From the High School Deputies

A warm welcome again to all the new students and families, as well as all staff, returning students and returning families.

The holidays allow us time to reflect, relax, catch up with family and friends and recharge ourselves, so that we can meet the challenges of the year ahead. I had the opportunity during these holidays to travel this great land and relax, reading various books.

I’d like to share some thoughts with you from one of these books, which was written by Mary Cay Ricci, titled Mindsets in the Classroom. The book examines two types of mindsets people can have, a ‘fixed mindset’ or a ‘growth mindset’ and the impact this can have on a student’s success.

A fixed mindset is a belief system that suggests that a person has a predetermined amount of intelligence, skills or talents. Whereas, a growth mindset is a belief system that suggests that one’s intelligence and/or talents can be grown or developed with persistence, effort and a focus on learning.  (Ricci, 2017)

When students have a growth mindset and believe that dedication and hard work can change their performance in school, they grow to become resilient, successful students.

One way that parents can really help their children is by carefully choosing the words they use when they praise them. Every word parents say and action they perform sends a message to their children. These words and actions tell children how to think about themselves. Parents are encouraged to always praise their child’s efforts instead of praising accomplishments.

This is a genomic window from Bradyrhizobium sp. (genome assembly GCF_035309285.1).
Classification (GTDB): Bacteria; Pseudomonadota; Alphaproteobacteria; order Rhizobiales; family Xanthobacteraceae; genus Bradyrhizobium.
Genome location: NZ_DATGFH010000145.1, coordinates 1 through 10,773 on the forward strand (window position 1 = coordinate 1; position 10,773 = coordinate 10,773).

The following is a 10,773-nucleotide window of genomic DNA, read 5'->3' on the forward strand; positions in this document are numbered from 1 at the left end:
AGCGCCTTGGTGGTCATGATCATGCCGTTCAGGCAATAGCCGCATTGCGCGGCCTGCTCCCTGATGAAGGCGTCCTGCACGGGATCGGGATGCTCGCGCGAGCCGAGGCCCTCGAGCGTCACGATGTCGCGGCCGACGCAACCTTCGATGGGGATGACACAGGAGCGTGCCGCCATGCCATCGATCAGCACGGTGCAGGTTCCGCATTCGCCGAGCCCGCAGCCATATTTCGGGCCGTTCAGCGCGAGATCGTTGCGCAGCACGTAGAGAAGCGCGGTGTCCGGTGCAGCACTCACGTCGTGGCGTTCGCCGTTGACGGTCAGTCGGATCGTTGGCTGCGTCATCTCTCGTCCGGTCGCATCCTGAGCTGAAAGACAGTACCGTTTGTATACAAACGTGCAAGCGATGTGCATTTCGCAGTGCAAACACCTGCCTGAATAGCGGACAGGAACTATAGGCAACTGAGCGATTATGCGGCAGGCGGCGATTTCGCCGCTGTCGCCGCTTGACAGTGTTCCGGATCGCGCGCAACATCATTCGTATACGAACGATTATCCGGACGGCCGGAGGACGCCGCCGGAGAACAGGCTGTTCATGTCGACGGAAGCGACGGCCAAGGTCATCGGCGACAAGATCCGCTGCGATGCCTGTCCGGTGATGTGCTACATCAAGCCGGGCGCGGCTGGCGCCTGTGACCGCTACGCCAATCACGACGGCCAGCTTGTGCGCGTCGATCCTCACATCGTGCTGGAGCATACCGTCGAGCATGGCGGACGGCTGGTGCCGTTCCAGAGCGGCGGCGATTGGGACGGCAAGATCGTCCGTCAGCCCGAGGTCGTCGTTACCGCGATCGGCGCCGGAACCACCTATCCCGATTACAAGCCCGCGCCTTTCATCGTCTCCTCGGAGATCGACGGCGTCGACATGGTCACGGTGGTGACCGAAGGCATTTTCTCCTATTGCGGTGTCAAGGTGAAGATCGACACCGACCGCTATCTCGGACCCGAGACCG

The following table includes some examples:

Do Not Say Do Say
You are really athletic! You really work hard and pay attention when you are on that field!
You are so smart! You work hard in school and it shows!
Your drawing is wonderful: you are my little artist. I can see you have been practicing your drawing; what a great improvement!
You are a great swimmer. You could be the next Ian Thorpe. Keep practicing, and you will see great results!
You always get good grades; that makes me happy. When you put forth effort, it really shows in your grades.  You should be so proud of yourself.  We are proud of you!


So next time you are ready to praise your child, stop and think about how to use that opportunity to praise his or her efforts instead of accomplishments. Ricci, M. C. (2017). Mindsets in the Classroom. US: Prufrock Press Inc.

eSmart Parent Seminar

Remember to save the date and attend the parent seminar and launch of the eSmart program on Thursday, 22nd February from 6:45 pm to 8:30 pm. Susan McLean, a distinguished presenter, will be our guest speaker. Click here for more information.


Please partner with us as we continue “transforming lives by the proclamation of the gospel and the delivery of an excellent, Christian education; accessible to the whole community” (WCCS vision statement).


In His service,

Anthony Hudson
Deputy Principal Administration
(On behalf of the High School Deputies)